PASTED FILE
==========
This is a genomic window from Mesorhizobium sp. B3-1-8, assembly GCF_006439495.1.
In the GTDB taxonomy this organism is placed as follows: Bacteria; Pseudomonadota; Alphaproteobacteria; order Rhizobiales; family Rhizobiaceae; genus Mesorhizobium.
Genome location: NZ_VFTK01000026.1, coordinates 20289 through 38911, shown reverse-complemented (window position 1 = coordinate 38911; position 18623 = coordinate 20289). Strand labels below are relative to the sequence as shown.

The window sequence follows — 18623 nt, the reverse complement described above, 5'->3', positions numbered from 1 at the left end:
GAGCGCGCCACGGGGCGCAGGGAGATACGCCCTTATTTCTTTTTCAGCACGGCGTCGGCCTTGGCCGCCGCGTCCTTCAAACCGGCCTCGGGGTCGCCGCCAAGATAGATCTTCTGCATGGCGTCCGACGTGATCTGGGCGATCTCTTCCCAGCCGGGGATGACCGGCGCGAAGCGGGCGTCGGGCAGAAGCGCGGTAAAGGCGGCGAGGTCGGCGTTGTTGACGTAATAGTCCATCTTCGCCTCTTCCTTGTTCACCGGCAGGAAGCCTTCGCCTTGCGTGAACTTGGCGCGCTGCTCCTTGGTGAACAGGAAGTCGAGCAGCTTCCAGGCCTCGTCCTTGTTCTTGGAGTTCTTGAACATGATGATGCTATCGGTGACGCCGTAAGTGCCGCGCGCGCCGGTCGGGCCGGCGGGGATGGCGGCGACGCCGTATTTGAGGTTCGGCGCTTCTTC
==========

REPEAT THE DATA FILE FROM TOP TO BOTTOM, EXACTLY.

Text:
This is a genomic window from Mesorhizobium sp. B3-1-8, assembly GCF_006439495.1.
In the GTDB taxonomy this organism is placed as follows: Bacteria; Pseudomonadota; Alphaproteobacteria; order Rhizobiales; family Rhizobiaceae; genus Mesorhizobium.
Genome location: NZ_VFTK01000026.1, coordinates 20289 through 38911, shown reverse-complemented (window position 1 = coordinate 38911; position 18623 = coordinate 20289). Strand labels below are relative to the sequence as shown.

The window sequence follows — 18623 nt, the reverse complement described above, 5'->3', positions numbered from 1 at the left end:
GAGCGCGCCACGGGGCGCAGGGAGATACGCCCTTATTTCTTTTTCAGCACGGCGTCGGCCTTGGCCGCCGCGTCCTTCAAACCGGCCTCGGGGTCGCCGCCAAGATAGATCTTCTGCATGGCGTCCGACGTGATCTGGGCGATCTCTTCCCAGCCGGGGATGACCGGCGCGAAGCGGGCGTCGGGCAGAAGCGCGGTAAAGGCGGCGAGGTCGGCGTTGTTGACGTAATAGTCCATCTTCGCCTCTTCCTTGTTCACCGGCAGGAAGCCTTCGCCTTGCGTGAACTTGGCGCGCTGCTCCTTGGTGAACAGGAAGTCGAGCAGCTTCCAGGCCTCGTCCTTGTTCTTGGAGTTCTTGAACATGATGATGCTATCGGTGACGCCGTAAGTGCCGCGCGCGCCGGTCGGGCCGGCGGGGATGGCGGCGACGCCGTATTTGAGGTTCGGCGCTTCTTC